The Herald Bulletin

Afternoon Update

Cops, courts and fires

October 1, 2013

Authorities warn against scam artists

Uninsured, elderly likely targets of fake websites and 'robo' phone calls

INDIANAPOLIS – The rollout of the Affordable Care Act’s health insurance exchange Tuesday came with more than computer glitches that stalled enrollment in the key program of the new health care law.

It also came with fears that scam artists will be cashing in on the confusion surrounding the law, as some 500,000 uninsured Hoosiers start shopping for the health care coverage that most will soon be required to carry.

The Indiana attorney general and the Better Business Bureau are among the wide range of officials and organizations urging residents to be on the lookout for fraudsters using a battery of tools, from fake websites to “robo” phone calls, to get personal and banking information that can be used to commit financial crimes and identity theft.

“The risk of scammers here is super high,” said Abby Kuzma, director of consumer protection for the attorney general’s office.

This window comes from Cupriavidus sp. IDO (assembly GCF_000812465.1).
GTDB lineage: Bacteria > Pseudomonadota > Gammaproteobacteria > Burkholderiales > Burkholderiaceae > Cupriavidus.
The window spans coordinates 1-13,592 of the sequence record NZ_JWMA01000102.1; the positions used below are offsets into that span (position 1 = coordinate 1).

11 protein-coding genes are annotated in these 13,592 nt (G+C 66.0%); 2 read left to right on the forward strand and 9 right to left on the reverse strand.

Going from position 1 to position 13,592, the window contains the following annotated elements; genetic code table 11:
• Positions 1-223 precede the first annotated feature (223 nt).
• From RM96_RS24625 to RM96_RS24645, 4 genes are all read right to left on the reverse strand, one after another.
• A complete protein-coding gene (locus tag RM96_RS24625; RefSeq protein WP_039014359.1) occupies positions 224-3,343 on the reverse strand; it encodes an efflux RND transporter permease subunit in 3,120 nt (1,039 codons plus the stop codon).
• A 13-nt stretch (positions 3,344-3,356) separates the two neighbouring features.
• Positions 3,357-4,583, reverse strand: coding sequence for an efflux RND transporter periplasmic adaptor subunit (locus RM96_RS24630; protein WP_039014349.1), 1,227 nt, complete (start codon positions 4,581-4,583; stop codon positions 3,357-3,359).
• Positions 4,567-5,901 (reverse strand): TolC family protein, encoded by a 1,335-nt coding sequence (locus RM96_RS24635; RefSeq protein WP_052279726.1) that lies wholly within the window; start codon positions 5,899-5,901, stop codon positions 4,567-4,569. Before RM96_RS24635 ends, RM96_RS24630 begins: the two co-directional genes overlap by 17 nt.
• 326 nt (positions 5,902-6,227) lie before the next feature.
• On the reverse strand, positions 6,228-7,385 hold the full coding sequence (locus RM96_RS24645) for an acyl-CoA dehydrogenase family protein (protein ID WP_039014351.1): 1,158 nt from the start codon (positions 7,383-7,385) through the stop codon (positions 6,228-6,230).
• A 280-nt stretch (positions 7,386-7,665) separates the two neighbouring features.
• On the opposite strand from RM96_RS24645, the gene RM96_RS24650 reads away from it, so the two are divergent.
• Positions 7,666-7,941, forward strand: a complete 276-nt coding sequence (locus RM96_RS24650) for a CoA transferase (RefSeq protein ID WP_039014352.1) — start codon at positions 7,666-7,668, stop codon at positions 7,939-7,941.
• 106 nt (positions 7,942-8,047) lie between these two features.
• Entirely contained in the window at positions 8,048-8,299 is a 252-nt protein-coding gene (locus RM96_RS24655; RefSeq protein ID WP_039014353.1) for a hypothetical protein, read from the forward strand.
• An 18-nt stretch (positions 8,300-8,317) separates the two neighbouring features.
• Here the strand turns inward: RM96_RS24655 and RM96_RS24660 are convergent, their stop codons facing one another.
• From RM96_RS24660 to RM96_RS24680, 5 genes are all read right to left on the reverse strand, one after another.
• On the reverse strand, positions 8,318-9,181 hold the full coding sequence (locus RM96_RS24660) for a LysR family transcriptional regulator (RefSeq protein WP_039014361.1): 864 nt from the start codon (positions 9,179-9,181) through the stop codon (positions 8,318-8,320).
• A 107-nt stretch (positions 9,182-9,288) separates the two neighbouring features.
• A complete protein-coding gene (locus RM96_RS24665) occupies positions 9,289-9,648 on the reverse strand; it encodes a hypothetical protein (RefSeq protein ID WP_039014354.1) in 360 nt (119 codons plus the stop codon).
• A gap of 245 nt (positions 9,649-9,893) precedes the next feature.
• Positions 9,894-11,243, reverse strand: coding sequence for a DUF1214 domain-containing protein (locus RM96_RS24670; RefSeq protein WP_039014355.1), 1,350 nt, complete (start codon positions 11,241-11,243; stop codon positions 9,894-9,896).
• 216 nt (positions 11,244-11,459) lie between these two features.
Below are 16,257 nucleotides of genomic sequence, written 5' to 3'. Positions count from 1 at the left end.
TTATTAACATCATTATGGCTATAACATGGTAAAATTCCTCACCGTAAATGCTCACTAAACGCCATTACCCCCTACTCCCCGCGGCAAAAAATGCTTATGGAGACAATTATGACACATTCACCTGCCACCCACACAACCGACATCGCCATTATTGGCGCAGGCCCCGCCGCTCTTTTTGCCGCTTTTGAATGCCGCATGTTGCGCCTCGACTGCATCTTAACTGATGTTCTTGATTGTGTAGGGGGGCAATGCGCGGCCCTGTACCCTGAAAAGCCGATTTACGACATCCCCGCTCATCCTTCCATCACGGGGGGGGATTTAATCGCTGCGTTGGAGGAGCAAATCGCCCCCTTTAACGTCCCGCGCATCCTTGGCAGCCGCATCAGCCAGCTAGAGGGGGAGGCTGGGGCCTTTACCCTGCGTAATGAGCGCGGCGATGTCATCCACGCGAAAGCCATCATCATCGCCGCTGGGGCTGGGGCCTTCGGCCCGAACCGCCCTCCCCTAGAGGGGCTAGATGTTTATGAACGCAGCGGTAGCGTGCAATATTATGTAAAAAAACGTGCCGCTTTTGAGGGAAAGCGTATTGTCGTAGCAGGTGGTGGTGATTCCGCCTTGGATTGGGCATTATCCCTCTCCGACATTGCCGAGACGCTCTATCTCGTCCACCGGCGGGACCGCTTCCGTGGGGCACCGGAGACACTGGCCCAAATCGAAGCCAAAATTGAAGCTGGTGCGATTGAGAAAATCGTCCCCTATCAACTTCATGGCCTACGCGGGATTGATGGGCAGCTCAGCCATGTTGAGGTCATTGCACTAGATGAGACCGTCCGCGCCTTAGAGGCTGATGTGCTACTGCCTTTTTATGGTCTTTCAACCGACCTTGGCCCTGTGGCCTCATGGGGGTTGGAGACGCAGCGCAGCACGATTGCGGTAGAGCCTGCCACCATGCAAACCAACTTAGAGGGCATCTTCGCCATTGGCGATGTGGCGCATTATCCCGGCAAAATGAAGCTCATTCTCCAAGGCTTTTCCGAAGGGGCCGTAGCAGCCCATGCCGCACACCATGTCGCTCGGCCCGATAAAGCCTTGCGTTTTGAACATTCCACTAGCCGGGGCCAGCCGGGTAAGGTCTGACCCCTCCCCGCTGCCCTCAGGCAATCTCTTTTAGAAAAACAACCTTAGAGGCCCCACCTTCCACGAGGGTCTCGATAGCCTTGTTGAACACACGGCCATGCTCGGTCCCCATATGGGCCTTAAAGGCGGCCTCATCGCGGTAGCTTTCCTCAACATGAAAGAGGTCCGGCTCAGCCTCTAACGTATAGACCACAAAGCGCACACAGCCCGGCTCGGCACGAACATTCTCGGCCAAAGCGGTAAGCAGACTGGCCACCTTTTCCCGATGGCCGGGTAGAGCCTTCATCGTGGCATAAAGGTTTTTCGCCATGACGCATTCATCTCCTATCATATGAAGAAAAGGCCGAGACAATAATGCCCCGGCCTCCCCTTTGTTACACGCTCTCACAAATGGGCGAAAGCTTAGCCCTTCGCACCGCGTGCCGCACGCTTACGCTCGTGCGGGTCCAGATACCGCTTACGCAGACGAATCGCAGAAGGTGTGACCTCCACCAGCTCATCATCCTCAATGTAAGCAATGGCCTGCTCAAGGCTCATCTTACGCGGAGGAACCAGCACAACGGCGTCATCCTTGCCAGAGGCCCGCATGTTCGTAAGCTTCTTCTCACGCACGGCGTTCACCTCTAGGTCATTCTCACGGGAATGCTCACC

Prompting the warnings is the opening of the “online marketplace,” the federal insurance exchange where the uninsured can register and shop for health care coverage. Tuesday’s opening of online enrollment through the website, www.healthcare.gov, was bumpy as millions of users jumped online.

At a town hall meeting Monday in Indianapolis – as congressional gridlock over the law was leading to the federal government shutdown — a representative from the federal agency that oversees the exchange said consumers would find the online marketplace easy to use, and likened it to the online shopping site, Amazon.com.

But others at the meeting said the exchange, and the law known as Obamacare that created it, were both complicated and controversial enough to cause the kind of problems that make people more vulnerable to crooks.

There are, for example, 34 different health plans that will be sold to Indiana residents, who can pick from options ranging from than $100 a month for bare-bones coverage for an individual to close to $1,000 a month for a family of four. There are also tax credits, subsidies, exemptions to the law, and penalties for not complying with it that aren’t easily explained.

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